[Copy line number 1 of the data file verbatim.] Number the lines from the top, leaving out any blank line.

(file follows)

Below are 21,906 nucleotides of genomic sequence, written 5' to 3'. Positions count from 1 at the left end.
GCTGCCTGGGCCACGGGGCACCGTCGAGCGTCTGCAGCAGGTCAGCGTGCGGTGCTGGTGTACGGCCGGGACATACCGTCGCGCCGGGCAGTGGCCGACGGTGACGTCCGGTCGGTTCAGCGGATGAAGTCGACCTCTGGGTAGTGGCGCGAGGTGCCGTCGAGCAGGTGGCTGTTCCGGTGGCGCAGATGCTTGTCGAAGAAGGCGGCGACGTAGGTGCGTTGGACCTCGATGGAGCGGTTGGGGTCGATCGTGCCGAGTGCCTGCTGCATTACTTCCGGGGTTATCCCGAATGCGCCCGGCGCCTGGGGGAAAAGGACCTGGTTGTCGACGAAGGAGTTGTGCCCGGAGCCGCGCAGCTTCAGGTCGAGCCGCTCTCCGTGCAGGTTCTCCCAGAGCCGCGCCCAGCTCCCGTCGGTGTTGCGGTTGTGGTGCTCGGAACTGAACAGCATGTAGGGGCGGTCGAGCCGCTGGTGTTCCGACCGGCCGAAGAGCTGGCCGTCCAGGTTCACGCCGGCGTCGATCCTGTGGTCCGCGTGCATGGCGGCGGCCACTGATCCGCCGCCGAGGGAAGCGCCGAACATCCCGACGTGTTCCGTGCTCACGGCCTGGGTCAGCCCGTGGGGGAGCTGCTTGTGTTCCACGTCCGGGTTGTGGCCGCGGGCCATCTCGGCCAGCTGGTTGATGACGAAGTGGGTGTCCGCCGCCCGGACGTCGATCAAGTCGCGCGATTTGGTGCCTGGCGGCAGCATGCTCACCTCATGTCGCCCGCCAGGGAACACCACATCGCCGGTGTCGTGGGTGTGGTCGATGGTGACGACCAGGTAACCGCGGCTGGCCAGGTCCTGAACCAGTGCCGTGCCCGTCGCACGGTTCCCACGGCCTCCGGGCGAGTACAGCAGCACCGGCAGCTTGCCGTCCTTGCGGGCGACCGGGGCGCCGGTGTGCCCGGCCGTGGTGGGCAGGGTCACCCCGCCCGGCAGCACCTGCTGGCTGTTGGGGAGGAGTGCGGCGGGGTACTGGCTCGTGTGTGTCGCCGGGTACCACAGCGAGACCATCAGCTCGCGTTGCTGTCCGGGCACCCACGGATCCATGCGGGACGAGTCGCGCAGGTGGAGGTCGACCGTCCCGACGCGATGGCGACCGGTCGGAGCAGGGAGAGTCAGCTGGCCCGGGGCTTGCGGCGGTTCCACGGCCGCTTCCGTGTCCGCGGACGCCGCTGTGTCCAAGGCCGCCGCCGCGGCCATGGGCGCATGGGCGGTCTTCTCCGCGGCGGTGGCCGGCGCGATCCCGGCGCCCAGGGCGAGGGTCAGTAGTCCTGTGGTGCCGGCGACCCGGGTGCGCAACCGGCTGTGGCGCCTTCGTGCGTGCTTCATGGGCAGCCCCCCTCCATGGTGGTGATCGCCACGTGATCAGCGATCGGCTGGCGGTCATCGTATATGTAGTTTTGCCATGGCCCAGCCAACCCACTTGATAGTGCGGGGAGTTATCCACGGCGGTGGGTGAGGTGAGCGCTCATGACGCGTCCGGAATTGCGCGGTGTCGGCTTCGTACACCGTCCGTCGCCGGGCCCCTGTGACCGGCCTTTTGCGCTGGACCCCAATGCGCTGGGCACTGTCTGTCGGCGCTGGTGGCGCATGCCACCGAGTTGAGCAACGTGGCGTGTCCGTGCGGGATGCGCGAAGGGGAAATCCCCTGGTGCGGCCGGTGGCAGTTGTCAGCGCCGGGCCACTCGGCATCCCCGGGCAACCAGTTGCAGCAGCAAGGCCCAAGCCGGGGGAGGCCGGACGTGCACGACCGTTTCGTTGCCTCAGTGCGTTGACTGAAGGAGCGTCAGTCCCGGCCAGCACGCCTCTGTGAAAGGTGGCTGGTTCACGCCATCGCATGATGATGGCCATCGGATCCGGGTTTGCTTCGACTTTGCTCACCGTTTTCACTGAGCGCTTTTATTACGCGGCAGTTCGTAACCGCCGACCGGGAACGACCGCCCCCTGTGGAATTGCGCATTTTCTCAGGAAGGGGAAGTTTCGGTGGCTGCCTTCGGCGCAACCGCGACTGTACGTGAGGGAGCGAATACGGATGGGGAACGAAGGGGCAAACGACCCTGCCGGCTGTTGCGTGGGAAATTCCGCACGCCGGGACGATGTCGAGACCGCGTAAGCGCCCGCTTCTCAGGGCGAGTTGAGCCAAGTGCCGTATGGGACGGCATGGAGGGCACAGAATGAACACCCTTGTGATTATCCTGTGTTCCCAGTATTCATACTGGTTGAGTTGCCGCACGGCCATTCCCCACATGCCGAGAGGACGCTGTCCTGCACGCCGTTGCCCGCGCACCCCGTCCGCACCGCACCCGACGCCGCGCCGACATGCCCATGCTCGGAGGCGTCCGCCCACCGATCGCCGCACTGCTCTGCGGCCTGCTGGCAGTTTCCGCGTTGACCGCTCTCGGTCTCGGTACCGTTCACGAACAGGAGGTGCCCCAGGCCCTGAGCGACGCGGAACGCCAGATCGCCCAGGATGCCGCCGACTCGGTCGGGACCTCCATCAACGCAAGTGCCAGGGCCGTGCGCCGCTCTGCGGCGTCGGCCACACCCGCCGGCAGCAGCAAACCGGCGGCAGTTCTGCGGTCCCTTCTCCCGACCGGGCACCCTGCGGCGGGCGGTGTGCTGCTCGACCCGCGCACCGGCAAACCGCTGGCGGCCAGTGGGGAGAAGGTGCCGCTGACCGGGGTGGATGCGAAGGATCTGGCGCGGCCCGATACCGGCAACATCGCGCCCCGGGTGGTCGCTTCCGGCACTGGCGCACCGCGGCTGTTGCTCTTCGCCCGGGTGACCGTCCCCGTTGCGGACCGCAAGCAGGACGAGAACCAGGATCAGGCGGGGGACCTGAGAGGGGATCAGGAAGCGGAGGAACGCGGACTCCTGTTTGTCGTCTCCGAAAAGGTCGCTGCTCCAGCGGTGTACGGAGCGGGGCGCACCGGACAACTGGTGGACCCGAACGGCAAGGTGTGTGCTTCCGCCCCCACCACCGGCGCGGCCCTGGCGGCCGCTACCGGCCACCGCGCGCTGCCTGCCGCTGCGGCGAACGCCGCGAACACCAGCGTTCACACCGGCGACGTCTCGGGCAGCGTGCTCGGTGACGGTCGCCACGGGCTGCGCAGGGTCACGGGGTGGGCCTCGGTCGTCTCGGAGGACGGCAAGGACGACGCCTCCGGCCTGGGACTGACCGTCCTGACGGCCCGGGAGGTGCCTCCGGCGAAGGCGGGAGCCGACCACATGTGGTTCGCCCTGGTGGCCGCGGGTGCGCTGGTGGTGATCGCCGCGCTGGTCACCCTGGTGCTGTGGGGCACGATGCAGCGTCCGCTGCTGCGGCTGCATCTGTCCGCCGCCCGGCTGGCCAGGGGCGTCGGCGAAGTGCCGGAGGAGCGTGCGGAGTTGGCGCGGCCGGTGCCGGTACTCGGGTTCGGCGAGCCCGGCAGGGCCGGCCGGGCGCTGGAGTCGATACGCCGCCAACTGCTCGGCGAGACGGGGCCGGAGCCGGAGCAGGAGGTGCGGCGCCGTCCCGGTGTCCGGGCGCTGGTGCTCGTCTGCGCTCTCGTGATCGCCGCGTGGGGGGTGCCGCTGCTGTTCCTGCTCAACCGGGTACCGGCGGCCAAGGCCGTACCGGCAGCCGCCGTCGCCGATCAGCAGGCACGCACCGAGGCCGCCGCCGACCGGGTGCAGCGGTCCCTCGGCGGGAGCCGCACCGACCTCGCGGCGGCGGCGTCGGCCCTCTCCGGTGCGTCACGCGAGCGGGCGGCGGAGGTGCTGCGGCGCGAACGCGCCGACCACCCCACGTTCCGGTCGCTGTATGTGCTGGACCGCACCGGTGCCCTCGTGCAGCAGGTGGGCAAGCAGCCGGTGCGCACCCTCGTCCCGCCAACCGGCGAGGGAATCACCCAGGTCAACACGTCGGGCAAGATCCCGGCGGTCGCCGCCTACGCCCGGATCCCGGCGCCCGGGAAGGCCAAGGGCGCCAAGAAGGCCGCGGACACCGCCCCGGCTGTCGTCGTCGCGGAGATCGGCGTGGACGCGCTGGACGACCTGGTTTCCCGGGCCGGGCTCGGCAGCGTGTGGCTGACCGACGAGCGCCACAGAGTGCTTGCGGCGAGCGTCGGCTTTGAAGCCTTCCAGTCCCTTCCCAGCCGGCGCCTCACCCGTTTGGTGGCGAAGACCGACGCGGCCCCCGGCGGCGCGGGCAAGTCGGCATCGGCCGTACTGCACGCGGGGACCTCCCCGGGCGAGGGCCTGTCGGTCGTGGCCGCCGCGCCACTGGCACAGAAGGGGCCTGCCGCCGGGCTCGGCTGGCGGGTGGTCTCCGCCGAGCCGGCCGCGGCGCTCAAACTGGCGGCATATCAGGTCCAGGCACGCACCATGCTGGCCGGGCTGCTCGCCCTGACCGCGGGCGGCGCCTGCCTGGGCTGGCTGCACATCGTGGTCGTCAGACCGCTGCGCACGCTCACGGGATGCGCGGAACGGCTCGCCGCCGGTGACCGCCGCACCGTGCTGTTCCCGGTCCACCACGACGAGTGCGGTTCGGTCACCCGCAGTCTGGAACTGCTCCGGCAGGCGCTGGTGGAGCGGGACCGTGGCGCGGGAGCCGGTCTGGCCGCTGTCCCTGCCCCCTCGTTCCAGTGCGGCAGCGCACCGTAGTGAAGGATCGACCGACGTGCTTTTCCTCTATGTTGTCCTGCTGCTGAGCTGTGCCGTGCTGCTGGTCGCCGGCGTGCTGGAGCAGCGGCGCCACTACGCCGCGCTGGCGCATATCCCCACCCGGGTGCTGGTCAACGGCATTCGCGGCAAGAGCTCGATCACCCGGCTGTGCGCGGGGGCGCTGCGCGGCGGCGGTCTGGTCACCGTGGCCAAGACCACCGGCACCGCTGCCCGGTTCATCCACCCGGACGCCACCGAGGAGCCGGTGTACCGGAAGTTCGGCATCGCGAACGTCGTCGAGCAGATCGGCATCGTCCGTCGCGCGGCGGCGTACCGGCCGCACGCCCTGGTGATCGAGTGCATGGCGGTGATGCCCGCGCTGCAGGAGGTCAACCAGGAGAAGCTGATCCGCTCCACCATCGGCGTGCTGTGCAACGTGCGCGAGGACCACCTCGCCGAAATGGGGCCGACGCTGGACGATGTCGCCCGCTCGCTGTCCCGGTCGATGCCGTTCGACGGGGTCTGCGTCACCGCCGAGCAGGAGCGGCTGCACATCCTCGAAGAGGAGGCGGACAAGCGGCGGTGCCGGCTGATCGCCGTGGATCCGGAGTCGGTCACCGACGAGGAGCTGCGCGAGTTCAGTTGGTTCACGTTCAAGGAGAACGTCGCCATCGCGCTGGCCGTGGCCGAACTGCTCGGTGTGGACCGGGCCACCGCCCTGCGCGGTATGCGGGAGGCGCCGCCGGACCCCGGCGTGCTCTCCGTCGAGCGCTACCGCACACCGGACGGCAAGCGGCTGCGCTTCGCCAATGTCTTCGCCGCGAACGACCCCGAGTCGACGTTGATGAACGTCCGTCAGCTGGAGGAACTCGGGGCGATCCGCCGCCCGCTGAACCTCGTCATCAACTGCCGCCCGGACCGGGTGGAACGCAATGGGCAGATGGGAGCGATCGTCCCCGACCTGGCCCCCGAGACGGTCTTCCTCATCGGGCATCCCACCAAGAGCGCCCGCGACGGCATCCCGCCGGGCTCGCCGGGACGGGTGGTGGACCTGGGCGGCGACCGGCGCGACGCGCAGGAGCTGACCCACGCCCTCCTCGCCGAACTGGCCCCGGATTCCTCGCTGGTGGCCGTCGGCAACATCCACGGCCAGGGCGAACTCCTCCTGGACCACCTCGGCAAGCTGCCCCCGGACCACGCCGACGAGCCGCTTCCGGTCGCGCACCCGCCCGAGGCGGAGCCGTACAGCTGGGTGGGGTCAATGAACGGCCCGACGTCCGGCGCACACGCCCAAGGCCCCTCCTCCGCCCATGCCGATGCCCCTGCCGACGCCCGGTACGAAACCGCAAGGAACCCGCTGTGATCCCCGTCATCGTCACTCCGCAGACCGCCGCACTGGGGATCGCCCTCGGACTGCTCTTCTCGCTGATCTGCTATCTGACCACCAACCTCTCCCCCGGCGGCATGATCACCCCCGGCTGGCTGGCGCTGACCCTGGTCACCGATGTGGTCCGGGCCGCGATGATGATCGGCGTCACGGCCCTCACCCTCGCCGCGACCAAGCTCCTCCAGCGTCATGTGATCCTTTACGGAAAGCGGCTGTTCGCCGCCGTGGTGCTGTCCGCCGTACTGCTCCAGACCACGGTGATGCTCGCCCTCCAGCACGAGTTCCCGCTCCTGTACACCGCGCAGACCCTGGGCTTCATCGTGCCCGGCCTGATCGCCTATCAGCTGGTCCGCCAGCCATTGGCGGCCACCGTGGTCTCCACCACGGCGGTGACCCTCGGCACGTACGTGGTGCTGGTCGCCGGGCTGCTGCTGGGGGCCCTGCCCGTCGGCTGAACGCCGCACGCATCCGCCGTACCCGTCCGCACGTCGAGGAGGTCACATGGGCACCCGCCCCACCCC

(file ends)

Below are 21,906 nucleotides of genomic sequence, written 5' to 3'. Positions count from 1 at the left end.